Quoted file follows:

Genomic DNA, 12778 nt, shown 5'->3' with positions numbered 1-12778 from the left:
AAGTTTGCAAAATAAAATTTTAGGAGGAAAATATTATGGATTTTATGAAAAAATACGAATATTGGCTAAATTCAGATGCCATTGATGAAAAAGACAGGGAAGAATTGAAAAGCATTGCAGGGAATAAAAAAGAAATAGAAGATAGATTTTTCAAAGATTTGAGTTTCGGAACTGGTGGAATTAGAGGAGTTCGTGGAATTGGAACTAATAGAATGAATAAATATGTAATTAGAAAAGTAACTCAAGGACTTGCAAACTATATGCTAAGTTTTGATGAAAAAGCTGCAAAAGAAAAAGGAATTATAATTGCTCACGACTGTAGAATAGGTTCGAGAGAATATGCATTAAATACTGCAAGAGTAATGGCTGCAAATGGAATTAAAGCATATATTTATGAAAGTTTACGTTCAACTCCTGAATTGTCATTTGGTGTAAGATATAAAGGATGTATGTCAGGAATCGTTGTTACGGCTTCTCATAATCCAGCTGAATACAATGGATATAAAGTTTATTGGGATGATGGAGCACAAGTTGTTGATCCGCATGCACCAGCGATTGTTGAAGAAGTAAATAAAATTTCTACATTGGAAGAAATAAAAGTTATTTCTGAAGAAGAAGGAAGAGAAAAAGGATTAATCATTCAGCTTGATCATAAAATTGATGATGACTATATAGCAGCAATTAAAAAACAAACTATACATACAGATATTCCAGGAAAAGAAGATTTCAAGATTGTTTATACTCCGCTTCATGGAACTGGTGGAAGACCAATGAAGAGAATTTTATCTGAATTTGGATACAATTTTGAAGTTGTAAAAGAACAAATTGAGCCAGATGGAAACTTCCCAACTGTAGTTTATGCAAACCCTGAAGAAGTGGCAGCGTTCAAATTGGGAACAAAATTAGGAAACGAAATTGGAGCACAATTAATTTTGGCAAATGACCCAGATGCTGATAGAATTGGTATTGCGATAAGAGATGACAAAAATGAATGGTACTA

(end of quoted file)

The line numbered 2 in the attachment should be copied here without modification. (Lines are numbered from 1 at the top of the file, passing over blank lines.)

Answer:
AAGTTTGCAAAATAAAATTTTAGGAGGAAAATATTATGGATTTTATGAAAAAATACGAATATTGGCTAAATTCAGATGCCATTGATGAAAAAGACAGGGAAGAATTGAAAAGCATTGCAGGGAATAAAAAAGAAATAGAAGATAGATTTTTCAAAGATTTGAGTTTCGGAACTGGTGGAATTAGAGGAGTTCGTGGAATTGGAACTAATAGAATGAATAAATATGTAATTAGAAAAGTAACTCAAGGACTTGCAAACTATATGCTAAGTTTTGATGAAAAAGCTGCAAAAGAAAAAGGAATTATAATTGCTCACGACTGTAGAATAGGTTCGAGAGAATATGCATTAAATACTGCAAGAGTAATGGCTGCAAATGGAATTAAAGCATATATTTATGAAAGTTTACGTTCAACTCCTGAATTGTCATTTGGTGTAAGATATAAAGGATGTATGTCAGGAATCGTTGTTACGGCTTCTCATAATCCAGCTGAATACAATGGATATAAAGTTTATTGGGATGATGGAGCACAAGTTGTTGATCCGCATGCACCAGCGATTGTTGAAGAAGTAAATAAAATTTCTACATTGGAAGAAATAAAAGTTATTTCTGAAGAAGAAGGAAGAGAAAAAGGATTAATCATTCAGCTTGATCATAAAATTGATGATGACTATATAGCAGCAATTAAAAAACAAACTATACATACAGATATTCCAGGAAAAGAAGATTTCAAGATTGTTTATACTCCGCTTCATGGAACTGGTGGAAGACCAATGAAGAGAATTTTATCTGAATTTGGATACAATTTTGAAGTTGTAAAAGAACAAATTGAGCCAGATGGAAACTTCCCAACTGTAGTTTATGCAAACCCTGAAGAAGTGGCAGCGTTCAAATTGGGAACAAAATTAGGAAACGAAATTGGAGCACAATTAATTTTGGCAAATGACCCAGATGCTGATAGAATTGGTATTGCGATAAGAGATGACAAAAATGAATGGTACTA